21. ^ O'Connor, John J.; Robertson, Edmund F., "Al-Biruni", MacTutor History of Mathematics archive, University of St Andrews, http://www-history.mcs.st-andrews.ac.uk/Biographies/Al-Biruni.html .
  22. ^ Robert E. Hall (1973). "Al-Khazini", Dictionary of Scientific Biography, Vol. VII, p. 346.
  23. ^ Marshall Clagett (1961). The Science of Mechanics in the Middle Ages, p. 64. University of Wisconsin Press.
  24. ^ Ebrey et al. (2006), 158.
  25. ^ Darlington, 474–475.
  26. ^ Seife, 77.
  27. ^ Darlington, 473.
  28. ^ Tester, 131–132.
  29. ^ Darlington, 467–468.
  30. ^ Tester, 130–131, 156.
  31. ^ Salhab, 51.
  32. ^ Darlington, 475.
  33. ^ Holmes, 646.
  34. ^ Islam, Knowledge, and Science, University of Southern California
  35. ^ Bradley Steffens (2006), Ibn al-Haytham: First Scientist, Morgan Reynolds Publishing, ISBN 1599350246. (cf. Reviews of Ibn al-Haytham: First Scientist, The Critics, Barnes & Noble.)
  36. ^ Hamarneh, p. 119.
  37. ^ Rashed (2007), p. 19.
  38. ^ J. J. O'Connor and E. F. Robertson (2002). Light through the ages: Ancient Greece to Maxwell, MacTutor History of Mathematics archive.
  39. ^ Omar Khaleefa (Summer 1999). "Who Is the Founder of Psychophysics and Experimental Psychology?", American Journal of Islamic Social Sciences 16 (2).
  40. ^ Bradley Steffens (2006). Ibn al-Haytham: First Scientist, Chapter 5. Morgan Reynolds Publishing. ISBN 1599350246.
  41. ^ Nicholas J. Wade, Stanley Finger (2001), "The eye as an optical instrument: from camera obscura to Helmholtz's perspective", Perception 30 (10), pp. 1157–1177.
  42. ^ Richard Power (University of Illinois), Best Idea; Eyes Wide Open, New York Times, April 18, 1999.
  43. ^ H. Salih, M. Al-Amri, M. El Gomati (2005). "The Miracle of Light", A World of Science 3 (3). UNESCO.
  44. ^ Katharine Park (March 1990). "Avicenna in Renaissance Italy: The Canon and Medical Teaching in Italian Universities after 1500 by Nancy G. Siraisi", The Journal of Modern History 62 (1), pp. 169–170.
  45. ^ George Sarton, Introduction to the History of Science.
    (cf. Dr. A. Zahoor and Dr. Z. Haq (1997), Quotations From Famous Historians of Science, Cyberistan.
  46. ^ Bashar Saad, Hassan Azaizeh, Omar Said (October 2005). "Tradition and Perspectives of Arab Herbal Medicine: A Review", Evidence-based Complementary and Alternative Medicine 2 (4), pp. 475–479 [476]. Oxford University Press.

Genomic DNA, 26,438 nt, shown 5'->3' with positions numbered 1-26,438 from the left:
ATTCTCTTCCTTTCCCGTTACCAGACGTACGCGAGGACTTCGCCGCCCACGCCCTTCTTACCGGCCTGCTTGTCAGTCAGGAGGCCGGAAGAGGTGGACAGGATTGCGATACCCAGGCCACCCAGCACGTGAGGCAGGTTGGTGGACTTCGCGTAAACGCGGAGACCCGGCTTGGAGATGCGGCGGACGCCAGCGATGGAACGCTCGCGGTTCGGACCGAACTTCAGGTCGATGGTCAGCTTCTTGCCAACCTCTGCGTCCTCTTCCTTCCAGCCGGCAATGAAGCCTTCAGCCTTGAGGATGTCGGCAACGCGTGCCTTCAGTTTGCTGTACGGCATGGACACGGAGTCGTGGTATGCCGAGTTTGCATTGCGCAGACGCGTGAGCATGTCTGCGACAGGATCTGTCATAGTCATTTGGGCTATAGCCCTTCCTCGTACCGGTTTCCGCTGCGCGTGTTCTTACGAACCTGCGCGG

47. ^ Huff, Toby (2003), The Rise of Early Modern Science: Islam, China, and the West, Cambridge University Press, p. 218, ISBN 0521529948 
  48. ^ David W. Tschanz, MSPH, PhD (August 2003). "Arab Roots of European Medicine", Heart Views 4 (2).
  49. ^ Jonathan D. Eldredge (2003), "The Randomised Controlled Trial design: unrecognized opportunities for health sciences librarianship", Health Information and Libraries Journal 20, pp. 34–44 [36].
  50. ^ Bernard S. Bloom, Aurelia Retbi, Sandrine Dahan, Egon Jonsson (2000), "Evaluation Of Randomized Controlled Trials On Complementary And Alternative Medicine", International Journal of Technology Assessment in Health Care 16 (1), pp. 13–21 [19].
  51. ^ D. Craig Brater and Walter J. Daly (2000), "Clinical pharmacology in the Middle Ages: Principles that presage the 21st century", Clinical Pharmacology & Therapeutics 67 (5), pp. 447–450 [449].
  52. ^ Walter J. Daly and D. Craig Brater (2000), "Medieval contributions to the search for truth in clinical medicine", Perspectives in Biology and Medicine 43 (4), pp. 530–540 [536], Johns Hopkins University Press.
  53. ^ D. Craig Brater and Walter J. Daly (2000), "Clinical pharmacology in the Middle Ages: Principles that presage the 21st century", Clinical Pharmacology & Therapeutics 67 (5), pp. 447–450 [448].
  54. ^ S. Safavi-Abbasi, L. B. C. Brasiliense, R. K. Workman (2007), "The fate of medical knowledge and the neurosciences during the time of Genghis Khan and the Mongolian Empire", Neurosurgical Focus 23 (1), E13, p. 3.
  55. ^ Ibrahim B. Syed PhD, "Islamic Medicine: 1000 years ahead of its times", Journal of the Islamic Medical Association, 2002 (2), pp. 2–9 [7–8]
  56. ^ Lenn Evan Goodman (2003), Islamic Humanism, p. 155, Oxford University Press, ISBN 0195135806.